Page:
What To Do When Your Partner Wants To Be Alone All The Time

Clinical Sexologist & Psychotherapist By Kristie Overstreet, Ph.D., LPCC, LMHC, CST
Clinical Sexologist & Psychotherapist
Kristie Overstreet, Ph.D., LPCC, LMHC, CST, is a clinical sexologist and psychotherapist with 12 years of clinical experience. She is a licensed counselor in California, Florida, Georgia, and Louisiana. She is also a certified sex therapist, certified addiction professional, and president of the Therapy Department, a private practice in Orange County that provides counseling services throughout the United States.

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Have you ever wondered if your partner is losing interest in you or the relationship? Maybe they are spending more time without you, or they want more time alone. You are concerned and can't figure out what their behavior means. You are worried, stressed, and unsure about the fate of your relationship.

Could there be a more significant issue with your partner? Is this a sign that they aren't as into you as they use to be? Your head is spinning, and your uncertainty leaves you wondering what this means for your relationship. If you are wondering why your partner wants to be alone all the time and whether there's anything you can do, here are a few things to consider.

Is it OK that my partner wants to be alone all the time?

It's OK if your partner wants to be alone. The problem may be that they want to be alone all of the time, meaning they don't want to spend time with you at all. Every relationship has a different dynamic, so let's start with the basics.

In any relationship, you need time together as a couple and individual time when you spend time apart. This will help you balance your individual needs and the relationship's needs. That said, some people are more extroverted, meaning they recharge by being around others. For example, an extrovert might like to spend a lot of time with friends or with their romantic partner because they find that social time energizing. This is different from someone who is more introverted, meaning they need time alone to recharge and feel energized.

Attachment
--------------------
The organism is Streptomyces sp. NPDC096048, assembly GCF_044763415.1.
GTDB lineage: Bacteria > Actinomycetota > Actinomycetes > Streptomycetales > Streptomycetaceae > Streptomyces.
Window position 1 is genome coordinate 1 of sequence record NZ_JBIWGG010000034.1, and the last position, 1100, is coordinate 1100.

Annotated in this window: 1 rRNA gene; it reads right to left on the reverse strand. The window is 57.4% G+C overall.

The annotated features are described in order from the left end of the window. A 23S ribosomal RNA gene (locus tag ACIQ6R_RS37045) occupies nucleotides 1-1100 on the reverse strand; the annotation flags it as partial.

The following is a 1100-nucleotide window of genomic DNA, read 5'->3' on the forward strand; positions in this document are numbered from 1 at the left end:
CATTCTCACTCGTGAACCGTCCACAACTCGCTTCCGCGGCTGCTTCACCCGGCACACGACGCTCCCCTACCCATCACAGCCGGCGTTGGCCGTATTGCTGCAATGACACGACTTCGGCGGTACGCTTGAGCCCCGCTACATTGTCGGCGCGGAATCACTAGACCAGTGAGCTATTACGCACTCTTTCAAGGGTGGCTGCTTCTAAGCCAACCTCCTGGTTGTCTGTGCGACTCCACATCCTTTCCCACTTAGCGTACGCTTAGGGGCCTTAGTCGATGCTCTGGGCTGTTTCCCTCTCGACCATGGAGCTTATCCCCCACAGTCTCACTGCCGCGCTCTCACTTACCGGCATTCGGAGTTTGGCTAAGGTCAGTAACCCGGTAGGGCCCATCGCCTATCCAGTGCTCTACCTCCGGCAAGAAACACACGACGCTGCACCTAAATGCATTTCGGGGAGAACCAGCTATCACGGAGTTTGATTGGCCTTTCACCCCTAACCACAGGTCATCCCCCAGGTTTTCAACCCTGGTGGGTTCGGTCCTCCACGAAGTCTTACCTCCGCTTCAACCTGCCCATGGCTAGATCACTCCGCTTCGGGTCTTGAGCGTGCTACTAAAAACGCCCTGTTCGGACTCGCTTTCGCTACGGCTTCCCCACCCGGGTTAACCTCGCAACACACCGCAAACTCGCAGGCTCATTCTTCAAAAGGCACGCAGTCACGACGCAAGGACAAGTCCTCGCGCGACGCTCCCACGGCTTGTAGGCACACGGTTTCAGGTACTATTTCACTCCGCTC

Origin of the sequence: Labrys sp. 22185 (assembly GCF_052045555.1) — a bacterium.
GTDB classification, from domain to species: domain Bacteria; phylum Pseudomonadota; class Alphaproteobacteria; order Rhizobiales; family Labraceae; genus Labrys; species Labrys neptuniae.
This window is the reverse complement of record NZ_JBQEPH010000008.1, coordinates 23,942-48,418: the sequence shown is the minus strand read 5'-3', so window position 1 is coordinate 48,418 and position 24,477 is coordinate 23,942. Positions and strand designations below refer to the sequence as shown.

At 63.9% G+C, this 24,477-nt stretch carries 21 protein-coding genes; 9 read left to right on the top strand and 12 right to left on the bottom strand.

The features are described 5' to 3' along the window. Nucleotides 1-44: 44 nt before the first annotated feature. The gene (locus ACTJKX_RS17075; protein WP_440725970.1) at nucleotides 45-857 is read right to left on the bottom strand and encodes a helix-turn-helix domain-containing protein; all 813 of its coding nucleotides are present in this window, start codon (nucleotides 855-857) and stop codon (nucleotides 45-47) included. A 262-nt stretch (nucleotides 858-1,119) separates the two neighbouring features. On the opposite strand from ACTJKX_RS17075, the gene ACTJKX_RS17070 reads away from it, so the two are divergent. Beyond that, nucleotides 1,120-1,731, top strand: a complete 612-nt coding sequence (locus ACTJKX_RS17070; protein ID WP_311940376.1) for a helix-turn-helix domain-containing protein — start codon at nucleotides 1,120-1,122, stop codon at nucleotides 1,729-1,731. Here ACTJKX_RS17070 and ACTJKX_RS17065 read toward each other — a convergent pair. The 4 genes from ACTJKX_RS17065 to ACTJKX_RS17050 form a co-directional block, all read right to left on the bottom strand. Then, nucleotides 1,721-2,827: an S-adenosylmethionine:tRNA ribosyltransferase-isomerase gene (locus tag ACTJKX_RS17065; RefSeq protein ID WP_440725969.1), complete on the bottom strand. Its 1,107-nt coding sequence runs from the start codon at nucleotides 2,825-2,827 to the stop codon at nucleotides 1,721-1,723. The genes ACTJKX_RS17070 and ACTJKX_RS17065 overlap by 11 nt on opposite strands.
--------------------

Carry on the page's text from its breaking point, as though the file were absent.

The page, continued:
If you are in a relationship with someone who needs time alone to recharge, don't take it personally. It's about their needs, not something you are doing wrong.

However, if their need for alone time is negatively affecting the relationship, then it's worth a discussion. It's OK to spend time alone, but if your partner isn't investing any time with you to the point that you feel distant, disconnected, or ignored, then there may be a bigger problem to deal with.

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How much alone time is healthy in a relationship?

The question of what is healthy versus unhealthy can be subjective. You and your partner are different people, which means you will have varying needs. What matters is whether it is negatively affecting your relationship. If you're feeling stressed out over the amount of time you spend apart, it warrants a conversation to see how you can find the right balance that feels good and nourishing for both of you.